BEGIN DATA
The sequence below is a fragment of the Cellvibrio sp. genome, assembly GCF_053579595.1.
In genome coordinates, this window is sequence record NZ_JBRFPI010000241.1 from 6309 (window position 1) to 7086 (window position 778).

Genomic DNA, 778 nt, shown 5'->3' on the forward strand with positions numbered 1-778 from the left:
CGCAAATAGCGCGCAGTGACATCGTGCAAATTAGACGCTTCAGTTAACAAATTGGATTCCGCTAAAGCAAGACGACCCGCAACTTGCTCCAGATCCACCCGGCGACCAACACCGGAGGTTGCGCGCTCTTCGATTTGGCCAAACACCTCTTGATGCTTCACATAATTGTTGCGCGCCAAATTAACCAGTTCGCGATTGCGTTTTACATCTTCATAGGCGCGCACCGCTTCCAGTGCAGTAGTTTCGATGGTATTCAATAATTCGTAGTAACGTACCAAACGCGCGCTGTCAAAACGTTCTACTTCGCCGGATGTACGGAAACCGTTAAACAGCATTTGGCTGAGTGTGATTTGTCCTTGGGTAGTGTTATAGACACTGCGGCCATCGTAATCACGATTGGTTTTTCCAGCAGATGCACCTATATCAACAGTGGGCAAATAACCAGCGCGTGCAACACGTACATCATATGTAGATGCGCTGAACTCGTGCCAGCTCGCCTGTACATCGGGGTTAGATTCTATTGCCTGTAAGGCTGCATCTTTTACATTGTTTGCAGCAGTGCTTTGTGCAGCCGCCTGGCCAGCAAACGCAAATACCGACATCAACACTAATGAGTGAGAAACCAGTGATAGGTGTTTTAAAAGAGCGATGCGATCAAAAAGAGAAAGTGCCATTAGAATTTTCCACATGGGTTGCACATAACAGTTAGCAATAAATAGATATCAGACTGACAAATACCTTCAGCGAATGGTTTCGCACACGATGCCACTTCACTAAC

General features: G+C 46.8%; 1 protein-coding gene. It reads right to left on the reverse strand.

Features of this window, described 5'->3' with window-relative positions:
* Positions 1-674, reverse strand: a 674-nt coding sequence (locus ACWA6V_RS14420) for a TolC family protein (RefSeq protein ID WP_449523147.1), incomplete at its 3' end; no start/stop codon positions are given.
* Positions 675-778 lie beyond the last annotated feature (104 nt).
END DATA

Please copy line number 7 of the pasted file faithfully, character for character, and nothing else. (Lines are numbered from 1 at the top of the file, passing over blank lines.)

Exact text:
* Positions 1-674, reverse strand: a 674-nt coding sequence (locus ACWA6V_RS14420) for a TolC family protein (RefSeq protein ID WP_449523147.1), incomplete at its 3' end; no start/stop codon positions are given.